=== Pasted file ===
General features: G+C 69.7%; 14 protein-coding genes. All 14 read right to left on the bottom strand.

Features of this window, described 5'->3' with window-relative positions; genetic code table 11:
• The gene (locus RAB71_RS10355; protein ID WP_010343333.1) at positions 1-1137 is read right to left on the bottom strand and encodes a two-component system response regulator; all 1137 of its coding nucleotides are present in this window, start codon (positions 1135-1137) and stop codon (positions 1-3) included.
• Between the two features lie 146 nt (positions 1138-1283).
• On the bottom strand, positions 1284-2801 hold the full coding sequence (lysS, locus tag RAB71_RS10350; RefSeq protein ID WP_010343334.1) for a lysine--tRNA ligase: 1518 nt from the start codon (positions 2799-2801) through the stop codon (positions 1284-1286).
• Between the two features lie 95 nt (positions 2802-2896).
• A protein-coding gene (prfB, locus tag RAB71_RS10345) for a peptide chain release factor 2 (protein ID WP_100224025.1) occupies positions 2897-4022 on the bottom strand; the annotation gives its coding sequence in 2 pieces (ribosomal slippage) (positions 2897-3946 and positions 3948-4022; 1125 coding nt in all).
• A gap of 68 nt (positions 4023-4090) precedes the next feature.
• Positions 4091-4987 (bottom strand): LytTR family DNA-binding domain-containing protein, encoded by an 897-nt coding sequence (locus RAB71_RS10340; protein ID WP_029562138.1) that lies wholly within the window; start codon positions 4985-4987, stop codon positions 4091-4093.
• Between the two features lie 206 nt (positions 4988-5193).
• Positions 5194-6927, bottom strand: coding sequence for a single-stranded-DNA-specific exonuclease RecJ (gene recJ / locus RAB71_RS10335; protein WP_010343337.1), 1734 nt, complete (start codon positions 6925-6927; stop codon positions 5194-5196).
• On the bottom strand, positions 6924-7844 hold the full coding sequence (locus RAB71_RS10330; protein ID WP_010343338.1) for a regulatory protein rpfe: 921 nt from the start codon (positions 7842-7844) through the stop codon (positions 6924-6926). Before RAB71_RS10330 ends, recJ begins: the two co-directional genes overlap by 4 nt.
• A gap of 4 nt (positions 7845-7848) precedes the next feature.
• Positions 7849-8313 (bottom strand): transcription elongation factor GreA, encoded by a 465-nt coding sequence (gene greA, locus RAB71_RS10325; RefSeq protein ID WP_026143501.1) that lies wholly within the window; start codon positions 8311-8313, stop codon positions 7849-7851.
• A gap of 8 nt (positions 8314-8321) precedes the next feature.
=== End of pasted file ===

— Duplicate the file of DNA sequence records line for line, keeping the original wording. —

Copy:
General features: G+C 69.7%; 14 protein-coding genes. All 14 read right to left on the bottom strand.

Features of this window, described 5'->3' with window-relative positions; genetic code table 11:
• The gene (locus RAB71_RS10355; protein ID WP_010343333.1) at positions 1-1137 is read right to left on the bottom strand and encodes a two-component system response regulator; all 1137 of its coding nucleotides are present in this window, start codon (positions 1135-1137) and stop codon (positions 1-3) included.
• Between the two features lie 146 nt (positions 1138-1283).
• On the bottom strand, positions 1284-2801 hold the full coding sequence (lysS, locus tag RAB71_RS10350; RefSeq protein ID WP_010343334.1) for a lysine--tRNA ligase: 1518 nt from the start codon (positions 2799-2801) through the stop codon (positions 1284-1286).
• Between the two features lie 95 nt (positions 2802-2896).
• A protein-coding gene (prfB, locus tag RAB71_RS10345) for a peptide chain release factor 2 (protein ID WP_100224025.1) occupies positions 2897-4022 on the bottom strand; the annotation gives its coding sequence in 2 pieces (ribosomal slippage) (positions 2897-3946 and positions 3948-4022; 1125 coding nt in all).
• A gap of 68 nt (positions 4023-4090) precedes the next feature.
• Positions 4091-4987 (bottom strand): LytTR family DNA-binding domain-containing protein, encoded by an 897-nt coding sequence (locus RAB71_RS10340; protein ID WP_029562138.1) that lies wholly within the window; start codon positions 4985-4987, stop codon positions 4091-4093.
• Between the two features lie 206 nt (positions 4988-5193).
• Positions 5194-6927, bottom strand: coding sequence for a single-stranded-DNA-specific exonuclease RecJ (gene recJ / locus RAB71_RS10335; protein WP_010343337.1), 1734 nt, complete (start codon positions 6925-6927; stop codon positions 5194-5196).
• On the bottom strand, positions 6924-7844 hold the full coding sequence (locus RAB71_RS10330; protein ID WP_010343338.1) for a regulatory protein rpfe: 921 nt from the start codon (positions 7842-7844) through the stop codon (positions 6924-6926). Before RAB71_RS10330 ends, recJ begins: the two co-directional genes overlap by 4 nt.
• A gap of 4 nt (positions 7845-7848) precedes the next feature.
• Positions 7849-8313 (bottom strand): transcription elongation factor GreA, encoded by a 465-nt coding sequence (gene greA, locus RAB71_RS10325; RefSeq protein ID WP_026143501.1) that lies wholly within the window; start codon positions 8311-8313, stop codon positions 7849-7851.
• A gap of 8 nt (positions 8314-8321) precedes the next feature.